Saturday, June 17, 2006

I found this on the Channel 4 website, thought you may find it interesting!!!!

steve.

bullying in the workplace
by Lynn Eaton

Most of us might have thought we left bullies behind in the playground. But as many as one in ten people are on the receiving end of bullying at work, according to research in 2000. Each year, 18 million working days are lost because of workplace bullying, the report Workplace Bullying in Britain reveals.


Researchers at the University of Manchester Institute of Science and Technology (UMIST) contacted 5,300 people in various jobs across the private, voluntary and public sectors for their research. Almost half had witnessed some kind of bullying at work and one in six had been the victim of bullying in the previous six months. One in four had been bullied in the last five years.

'If one in six is suffering bullying it adversely affects sickness levels,' says Cary Cooper, Bupa professor of organisational psychology and health, who led the research.

And it is not only individual victims who are affected but others around them too, he adds. 'When somebody witnesses bullying, it affects the whole workforce.'

who are the bullies?
So what sort of people turn into bullies? 'The psychology varies,' says Prof Cooper. 'You go from the psychopath who had a problem early in childhood who, when they get to a position of power, feel that if they make other people feel incompetent it must mean they are very competent themselves. These tend to be very insecure people.

'But the majority of bullies are not psychopathic. The bulk of them are just under such stress they use bullying as a management tool. They don't know how to cope with their workload. If they are under stress they just say something like, "Just get that done and don't bring your problems to me."'

what is bullying?
Most of us think of bullying as being rude and shouting at people, but it can come in many forms.

Val Wallace, general manager of the Andrea Adams Trust, which was set up to tackle workplace bullying, had first hand experience of obvious bullying before she worked for the trust.

'I worked in a concessionary shop within a store, employed as area manager. I was doing extremely well. I had good staff retention. I had been with the company since the word go.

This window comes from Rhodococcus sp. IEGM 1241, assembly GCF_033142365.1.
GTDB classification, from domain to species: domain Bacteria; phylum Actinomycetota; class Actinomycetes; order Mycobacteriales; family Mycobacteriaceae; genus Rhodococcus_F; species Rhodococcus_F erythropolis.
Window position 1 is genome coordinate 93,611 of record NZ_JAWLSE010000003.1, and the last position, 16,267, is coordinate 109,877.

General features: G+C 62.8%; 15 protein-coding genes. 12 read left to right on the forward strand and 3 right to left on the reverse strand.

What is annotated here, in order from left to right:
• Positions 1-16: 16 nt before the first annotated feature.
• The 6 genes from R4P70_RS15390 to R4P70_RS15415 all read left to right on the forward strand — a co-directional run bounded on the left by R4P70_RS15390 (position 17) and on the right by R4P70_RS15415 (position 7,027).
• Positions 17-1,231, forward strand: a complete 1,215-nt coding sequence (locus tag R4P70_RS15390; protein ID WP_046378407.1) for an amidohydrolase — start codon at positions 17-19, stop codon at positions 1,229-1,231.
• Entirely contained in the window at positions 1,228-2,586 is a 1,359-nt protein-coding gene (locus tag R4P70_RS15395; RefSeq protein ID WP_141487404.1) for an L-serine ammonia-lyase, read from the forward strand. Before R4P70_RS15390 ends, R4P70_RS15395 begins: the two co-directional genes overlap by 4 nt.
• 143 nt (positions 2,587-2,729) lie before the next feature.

'Then somebody new came in – another woman who obviously saw me as a threat. I had no intention of going any further in the company as I was quite happy with what I was doing.

'She withheld information so I could not get on with my job. She would turn up and openly humiliate me in front of staff, calling me a non-thinker and asking why I called myself an area manager when I was only fit for sweeping the floors.

'It broke me down completely. Whenever it happened, I couldn't perform for the rest of the day. I just burst into tears all the time. I dreaded office meetings because she had got everybody against me. Everybody could see what was happening but did nothing about it. They would rather side with the bully simply to survive and because it was easier.

'Eventually I left. From that day on I promised I would never work in a situation like that again.'

Sometimes bullying can be much more subtle – so much so that the person being bullied may not be sure whether it really is bullying or not. Bullying can include, for example, deliberately ignoring someone or excluding them.

bullying warning signs

The Andrea Adams Trust defines bullying as:

unwarranted, humiliating, offensive behaviour towards an individual or groups of employees
persistently negative malicious attacks on personal or professional performance which are typically unpredictable, unfair, irrational and often unseen
an abuse of power or position that can cause such anxiety that people gradually lose all belief in themselves, suffering physical ill health and mental distress as a direct result
the use of position or power to coerce others by fear or persecution, or to oppress them by force or threat.